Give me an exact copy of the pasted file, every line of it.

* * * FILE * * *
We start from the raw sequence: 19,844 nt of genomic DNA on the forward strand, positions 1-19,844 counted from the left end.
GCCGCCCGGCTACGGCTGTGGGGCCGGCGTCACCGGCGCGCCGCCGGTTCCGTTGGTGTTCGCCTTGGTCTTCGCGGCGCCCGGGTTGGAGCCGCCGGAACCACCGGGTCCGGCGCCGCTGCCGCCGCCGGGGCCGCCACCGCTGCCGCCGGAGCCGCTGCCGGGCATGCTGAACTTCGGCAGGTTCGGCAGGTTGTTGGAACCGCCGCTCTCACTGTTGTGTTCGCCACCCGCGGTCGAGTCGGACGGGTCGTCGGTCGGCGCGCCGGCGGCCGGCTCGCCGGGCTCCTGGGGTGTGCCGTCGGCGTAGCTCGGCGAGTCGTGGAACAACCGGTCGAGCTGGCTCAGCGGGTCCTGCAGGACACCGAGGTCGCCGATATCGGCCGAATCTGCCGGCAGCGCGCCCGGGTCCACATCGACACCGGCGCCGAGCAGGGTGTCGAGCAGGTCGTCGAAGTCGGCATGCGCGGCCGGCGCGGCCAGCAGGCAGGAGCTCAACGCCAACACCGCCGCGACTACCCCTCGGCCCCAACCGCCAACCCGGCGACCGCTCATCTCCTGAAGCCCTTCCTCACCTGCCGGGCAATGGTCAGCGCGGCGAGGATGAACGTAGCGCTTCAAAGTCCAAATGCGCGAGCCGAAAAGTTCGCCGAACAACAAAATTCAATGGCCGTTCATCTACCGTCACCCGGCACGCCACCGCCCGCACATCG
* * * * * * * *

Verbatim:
We start from the raw sequence: 19,844 nt of genomic DNA on the forward strand, positions 1-19,844 counted from the left end.
GCCGCCCGGCTACGGCTGTGGGGCCGGCGTCACCGGCGCGCCGCCGGTTCCGTTGGTGTTCGCCTTGGTCTTCGCGGCGCCCGGGTTGGAGCCGCCGGAACCACCGGGTCCGGCGCCGCTGCCGCCGCCGGGGCCGCCACCGCTGCCGCCGGAGCCGCTGCCGGGCATGCTGAACTTCGGCAGGTTCGGCAGGTTGTTGGAACCGCCGCTCTCACTGTTGTGTTCGCCACCCGCGGTCGAGTCGGACGGGTCGTCGGTCGGCGCGCCGGCGGCCGGCTCGCCGGGCTCCTGGGGTGTGCCGTCGGCGTAGCTCGGCGAGTCGTGGAACAACCGGTCGAGCTGGCTCAGCGGGTCCTGCAGGACACCGAGGTCGCCGATATCGGCCGAATCTGCCGGCAGCGCGCCCGGGTCCACATCGACACCGGCGCCGAGCAGGGTGTCGAGCAGGTCGTCGAAGTCGGCATGCGCGGCCGGCGCGGCCAGCAGGCAGGAGCTCAACGCCAACACCGCCGCGACTACCCCTCGGCCCCAACCGCCAACCCGGCGACCGCTCATCTCCTGAAGCCCTTCCTCACCTGCCGGGCAATGGTCAGCGCGGCGAGGATGAACGTAGCGCTTCAAAGTCCAAATGCGCGAGCCGAAAAGTTCGCCGAACAACAAAATTCAATGGCCGTTCATCTACCGTCACCCGGCACGCCACCGCCCGCACATCG